Parents who did not go to college may be uncertain about how to guide their children through the application process. “It’s difficult for me because I never had the opportunity for a college education,” says Rocío García, a Bakersfield mother struggling to help her daughter apply to college. García isn’t alone; more than 60 percent of high school students in the class of 2009 who took the SAT® reported that they were the first in their families to go to college.
However, plenty of resources are available for parents. One is the high school counseling office. Counselors are there to help and, in the absence of a counselor, a teacher or an administrator may be serving in this capacity. Start by asking the counselor whether your child is taking the right courses to graduate from high school on time. Colleges will not admit anyone who doesn’t have a high school diploma.
“We are here to provide students with information every step of the way, from thinking about which colleges to apply to, to providing fee waivers for applications and entrance exams like the SAT,” says Ansberto Vallejo, lead counselor at Hillsborough County Public Schools in Tampa.
Parents need to be actively involved and make it a priority to check in frequently to take advantage of the counselor’s expertise in planning for college. The College Board, one of the leading providers of college planning guidance, recommends focusing on three key aspects of the planning process: deadlines, applications and tests.
“Students absolutely need to be on top of deadlines,” Vallejo says. Starting the process early helps students keep track of test, college application and financial aid deadlines. They need to remember to send their grades and test scores to colleges, ask for letters of recommendation in advance, and write a personal statement.
Most students take a standardized college admission exam such as the SAT. It tests students on the skills they learn in high school — mathematics, reading and writing — that are critical to success in college and the workplace. The SAT is offered throughout the year, and many students take it in their junior year. For seniors, it’s especially important to be mindful of colleges’ score-reporting deadlines when they choose their test date for the SAT.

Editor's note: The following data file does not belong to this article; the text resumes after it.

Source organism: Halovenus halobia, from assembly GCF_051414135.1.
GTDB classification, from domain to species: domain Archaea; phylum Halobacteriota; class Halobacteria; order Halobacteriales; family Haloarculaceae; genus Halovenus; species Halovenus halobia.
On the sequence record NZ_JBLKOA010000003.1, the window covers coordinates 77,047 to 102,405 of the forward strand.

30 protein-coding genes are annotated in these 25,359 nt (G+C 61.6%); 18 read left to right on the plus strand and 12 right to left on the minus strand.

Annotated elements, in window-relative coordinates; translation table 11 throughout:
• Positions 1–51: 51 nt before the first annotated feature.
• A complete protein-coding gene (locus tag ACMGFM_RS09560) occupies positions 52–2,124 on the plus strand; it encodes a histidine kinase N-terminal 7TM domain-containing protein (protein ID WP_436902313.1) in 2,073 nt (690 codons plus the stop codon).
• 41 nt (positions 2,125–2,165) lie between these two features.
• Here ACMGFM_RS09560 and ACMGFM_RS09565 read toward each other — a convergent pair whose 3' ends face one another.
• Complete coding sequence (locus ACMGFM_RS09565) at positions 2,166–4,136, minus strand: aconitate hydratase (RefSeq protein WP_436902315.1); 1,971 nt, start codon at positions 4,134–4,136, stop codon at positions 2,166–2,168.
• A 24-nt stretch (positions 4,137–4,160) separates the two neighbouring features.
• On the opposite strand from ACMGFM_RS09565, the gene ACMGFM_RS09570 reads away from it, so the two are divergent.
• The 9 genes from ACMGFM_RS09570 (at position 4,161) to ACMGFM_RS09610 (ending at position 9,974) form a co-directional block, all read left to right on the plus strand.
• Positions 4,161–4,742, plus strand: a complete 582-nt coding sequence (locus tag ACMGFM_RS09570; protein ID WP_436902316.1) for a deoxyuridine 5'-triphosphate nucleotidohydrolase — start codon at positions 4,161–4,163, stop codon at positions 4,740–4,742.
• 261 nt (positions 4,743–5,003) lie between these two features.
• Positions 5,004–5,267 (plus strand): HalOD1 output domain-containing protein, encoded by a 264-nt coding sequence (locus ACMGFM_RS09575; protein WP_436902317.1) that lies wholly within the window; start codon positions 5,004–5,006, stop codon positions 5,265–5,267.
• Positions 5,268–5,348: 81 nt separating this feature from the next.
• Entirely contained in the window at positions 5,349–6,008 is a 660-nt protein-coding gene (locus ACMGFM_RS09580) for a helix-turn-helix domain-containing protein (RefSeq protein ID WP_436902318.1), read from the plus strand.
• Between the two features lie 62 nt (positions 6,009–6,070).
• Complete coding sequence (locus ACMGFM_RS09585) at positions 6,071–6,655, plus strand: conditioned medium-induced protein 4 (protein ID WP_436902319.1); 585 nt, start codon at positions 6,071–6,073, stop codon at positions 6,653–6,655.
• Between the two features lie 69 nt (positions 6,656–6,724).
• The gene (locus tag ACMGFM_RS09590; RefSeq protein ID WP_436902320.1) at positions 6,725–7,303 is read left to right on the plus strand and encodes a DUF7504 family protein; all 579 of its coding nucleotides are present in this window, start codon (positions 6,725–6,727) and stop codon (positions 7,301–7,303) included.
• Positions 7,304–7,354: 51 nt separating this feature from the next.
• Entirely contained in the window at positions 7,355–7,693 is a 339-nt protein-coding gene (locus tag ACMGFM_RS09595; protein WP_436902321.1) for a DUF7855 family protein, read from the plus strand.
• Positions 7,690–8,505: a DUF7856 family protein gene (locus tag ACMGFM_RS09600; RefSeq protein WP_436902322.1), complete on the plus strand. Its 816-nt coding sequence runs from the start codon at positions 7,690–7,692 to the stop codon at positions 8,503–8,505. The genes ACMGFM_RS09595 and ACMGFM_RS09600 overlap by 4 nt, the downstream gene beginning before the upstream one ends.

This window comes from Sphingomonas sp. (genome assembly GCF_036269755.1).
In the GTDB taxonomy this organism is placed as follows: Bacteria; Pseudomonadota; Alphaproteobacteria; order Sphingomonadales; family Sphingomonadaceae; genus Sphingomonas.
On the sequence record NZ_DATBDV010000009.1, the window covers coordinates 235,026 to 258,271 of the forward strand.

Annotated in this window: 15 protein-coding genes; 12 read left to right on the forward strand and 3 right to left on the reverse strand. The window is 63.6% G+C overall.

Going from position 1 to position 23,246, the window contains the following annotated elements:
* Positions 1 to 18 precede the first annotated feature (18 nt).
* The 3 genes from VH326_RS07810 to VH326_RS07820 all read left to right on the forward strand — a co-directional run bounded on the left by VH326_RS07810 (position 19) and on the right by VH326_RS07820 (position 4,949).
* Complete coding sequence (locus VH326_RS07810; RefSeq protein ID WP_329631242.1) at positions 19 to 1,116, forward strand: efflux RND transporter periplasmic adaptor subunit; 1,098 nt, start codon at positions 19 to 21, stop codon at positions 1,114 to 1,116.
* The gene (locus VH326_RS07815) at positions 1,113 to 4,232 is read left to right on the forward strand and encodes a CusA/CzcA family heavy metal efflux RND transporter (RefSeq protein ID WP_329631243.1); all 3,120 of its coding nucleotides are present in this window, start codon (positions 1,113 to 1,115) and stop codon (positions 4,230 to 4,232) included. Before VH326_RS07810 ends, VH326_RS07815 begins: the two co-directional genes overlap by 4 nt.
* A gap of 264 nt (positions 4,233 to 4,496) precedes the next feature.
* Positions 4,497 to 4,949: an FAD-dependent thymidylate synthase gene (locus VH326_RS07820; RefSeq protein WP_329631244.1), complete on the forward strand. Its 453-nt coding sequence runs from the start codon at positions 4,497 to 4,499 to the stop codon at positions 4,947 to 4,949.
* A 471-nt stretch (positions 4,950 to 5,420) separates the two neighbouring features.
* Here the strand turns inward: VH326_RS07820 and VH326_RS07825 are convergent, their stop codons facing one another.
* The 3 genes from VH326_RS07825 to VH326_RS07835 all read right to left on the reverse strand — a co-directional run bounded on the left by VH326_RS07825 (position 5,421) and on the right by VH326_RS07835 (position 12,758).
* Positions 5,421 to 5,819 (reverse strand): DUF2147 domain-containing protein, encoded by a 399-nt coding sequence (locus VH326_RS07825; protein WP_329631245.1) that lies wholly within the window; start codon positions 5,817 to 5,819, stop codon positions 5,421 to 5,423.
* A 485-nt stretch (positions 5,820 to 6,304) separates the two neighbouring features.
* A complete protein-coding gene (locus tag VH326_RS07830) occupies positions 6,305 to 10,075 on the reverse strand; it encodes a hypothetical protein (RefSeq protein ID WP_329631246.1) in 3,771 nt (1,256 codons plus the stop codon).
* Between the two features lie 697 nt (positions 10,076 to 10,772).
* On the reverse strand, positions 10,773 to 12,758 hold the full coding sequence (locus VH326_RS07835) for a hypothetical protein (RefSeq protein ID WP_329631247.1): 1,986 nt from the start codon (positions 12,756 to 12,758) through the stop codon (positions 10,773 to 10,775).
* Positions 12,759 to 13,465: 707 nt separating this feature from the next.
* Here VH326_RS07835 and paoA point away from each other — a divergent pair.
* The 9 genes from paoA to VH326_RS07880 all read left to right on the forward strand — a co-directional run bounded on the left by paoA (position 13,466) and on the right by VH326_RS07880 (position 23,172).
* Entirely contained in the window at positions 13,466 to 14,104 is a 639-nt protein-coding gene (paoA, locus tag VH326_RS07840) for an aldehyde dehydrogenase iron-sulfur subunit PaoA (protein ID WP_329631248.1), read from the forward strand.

Studying hard and taking as many advanced courses as possible are the best ways to prepare for the SAT. Research shows that students who take advanced-level courses score higher on the test than those who don’t. Students can take a free practice test and receive an “SAT Question of the Day” via e-mail. These tools also may be available in the school counselor’s office, so be sure to check there first. Additional low-cost study tools are available online and in bookstores.
Any college experience is good, but completing a degree is particularly beneficial. In addition to increased family income, there are considerable nonmonetary rewards, including better health, employer-provided health insurance, pension benefits and greater opportunities for the next generation.
A college education may also offer long-term financial security. The unemployment rate for those who have earned a bachelor’s degree or higher is about half the rate that it is for high school graduates.
There’s no question that getting into college requires thoughtful planning and action, but it’s well worth the effort for an experience that pays well over a lifetime.
About the SAT®
The SAT test dates run October 2009 through June 2010. There is a $45 fee to take the test. Students may be eligible for a fee waiver through their counseling office if they meet low-income guidelines. Call 866-756-7346 for more information on the SAT test.